“Can you imagine if this were for the Red Sox?”
Unavoidably, one of the recurring deep questions bandied about in the snuggly confines of Boston’s City Hall Plaza Tuesday morning was what the reception would be like — and if the city would be equipped to survive — should the beloved but beleaguered BoSox ever complete their elusive (is that a strong enough word?) quest for a title.
Tuesday, for the second time in three years, 1.5 million people flooded the streets of the Hub of the Universe to pay homage to the consummate t-e-a-m which just happened to have in its possession the Lombardi Trophy. Last time, I showed up too late to see the stage. Not to be denied, I arrived at Government Center via the Green Line around 9:15, in plenty of time to set up shop for the 1:30 rally.
For those unfamiliar with the nuances of the T, I’ll just say this: my rail of choice, the B line, traverses Commonwealth Avenue from Boston College to Boston University, making approximately 85 stops at intervals of 1.7 feet. This separation of 1.7 feet was, incidentally, exactly 1.7 feet more than the separation between me and 17 other people in the zoo of City Hall Plaza.
Someone could have conducted a truly wonderful mob rule sociological study in the glorified mosh pit in the long waiting hours Tuesday morning. At first, the roar of the crowd was reserved for shameless mugging for the cameras. Gradually, flashing became the order of the day, and as women (that’s being generous — most looked like teens, some barely out of middle school) were hoisted onto shoulders in order to bare all, the crowds erupted.
Logically, that’s when the throwing started. Full bottles of soda, crumpled newspapers, anything and everything was lofted from the periphery into the inner circle, which was, after much deviousness, where I was stationed. I seem to remember 11:02 bringing an unrelenting aerial barrage into the Boston sky unprecedented since the deluge the namesake of our heroic NFL champions unleashed upon the British two and quarter centuries ago. From then on, any time a girl got raised onto someone’s shoulders, the roar was not of approval but of fury from those around her who feared the bombardment that would surely follow the presentation of such an easy, elevated target. Really, the wrath was phenomenal.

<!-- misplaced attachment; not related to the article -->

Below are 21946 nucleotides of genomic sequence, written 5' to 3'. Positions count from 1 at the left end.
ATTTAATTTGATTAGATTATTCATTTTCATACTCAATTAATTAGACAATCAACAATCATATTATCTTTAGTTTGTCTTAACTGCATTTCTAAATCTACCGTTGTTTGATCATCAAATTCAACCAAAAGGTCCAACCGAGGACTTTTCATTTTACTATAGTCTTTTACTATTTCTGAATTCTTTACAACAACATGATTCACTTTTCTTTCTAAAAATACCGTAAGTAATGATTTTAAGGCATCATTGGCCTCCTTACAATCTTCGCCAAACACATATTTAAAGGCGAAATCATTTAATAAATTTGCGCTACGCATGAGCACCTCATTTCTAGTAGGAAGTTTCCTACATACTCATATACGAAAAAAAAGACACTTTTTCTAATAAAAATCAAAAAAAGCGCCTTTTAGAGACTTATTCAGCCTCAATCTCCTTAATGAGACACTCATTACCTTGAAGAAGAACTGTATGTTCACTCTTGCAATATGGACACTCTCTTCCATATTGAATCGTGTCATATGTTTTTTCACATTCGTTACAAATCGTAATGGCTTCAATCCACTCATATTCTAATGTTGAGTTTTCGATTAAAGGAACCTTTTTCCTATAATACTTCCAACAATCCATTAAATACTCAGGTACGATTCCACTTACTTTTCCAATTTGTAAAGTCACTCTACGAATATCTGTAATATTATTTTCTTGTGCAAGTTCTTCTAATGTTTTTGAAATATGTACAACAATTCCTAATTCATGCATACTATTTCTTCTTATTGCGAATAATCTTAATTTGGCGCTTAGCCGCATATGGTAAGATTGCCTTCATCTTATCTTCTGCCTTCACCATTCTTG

By that time, I couldn’t move. Imagine trying to fit 20 people into a phone booth. All right, now try fitting 50. This was 118 people. In a booth. I recognized a large group of current students from my high school about six feet from me. Six feet — wasn’t going to happen. Think about Toad’s. If you lose a friend there, you’re about as likely to find them again as O.J. is to find the real killer. This was infinitely worse. Not only could you not find anyone if you got separated, but even if you could, there was absolutely no way you were going to be able to reach them.
The greatest redeeming quality of the day was the unbelievably mild temperatures as compared to the previous parade. The above-freezing readings were not nearly as cold as the mocking phone call I received from a certain newspaper sports editor in the fourth quarter of Sunday night’s game after Tom Brady threw an interception at the Carolina goal line while the Patriots were driving to improve on their 21-16 lead.
Here’s an analogous facsimile of the conversation: “Hey, did you just see your mom get hit by that car!?!?! Oh man … that was hilarious!” This is why I don’t watch sports with other people when I actually care about the game. If I had my choice, I’d institute a sports intelligence minimum as a prerequisite for making any comment during any sporting event, which this dear editor wouldn’t meet.
And then there was the actual rally. It might as well have been fan appreciation day in Boston since each player stuck with the theme of heaping praise on the Foxboro faithful. Keeping with tradition, Ty Law called out Brady, team owner Bob Kraft and Messiah-candidate Bill Belichick to dance (Kraft, hands down, had the slickest moves).
Two years ago, Law was the dance maestro as well, but he had a partner in crime in Lawyer Milloy. Now, Milloy is wallowing away in Buffalo with another expatriate, Drew Bledsoe, after he refused to restructure his contract. Drew ruffled some feathers on his way out of New England by not appearing at the parade two years ago. I was desperately hoping for the two of them to run out of City Hall Plaza from behind with steel chairs, lay out Belichick and Brady (the primary reasons Milloy and Bledsoe respectively are out of town) and then flex for the crowd. You know … why not?
But back to the looming question, which is about the Sox. I laid my over/under on the first “Yankees suck” cheer at 10 and I was late by half an hour. Thankfully, however, this time none of the Patriots’ players (ahem, Larry Izzo) felt it necessary to diminish their own achievement by inciting the crowd with enlightening baseball cheers. Likewise, sporadic cheers of the same nature were often shouted down by the frustrated masses. In a city defined by baseball, it seemed only fair that, for once, its football team had the day to itself.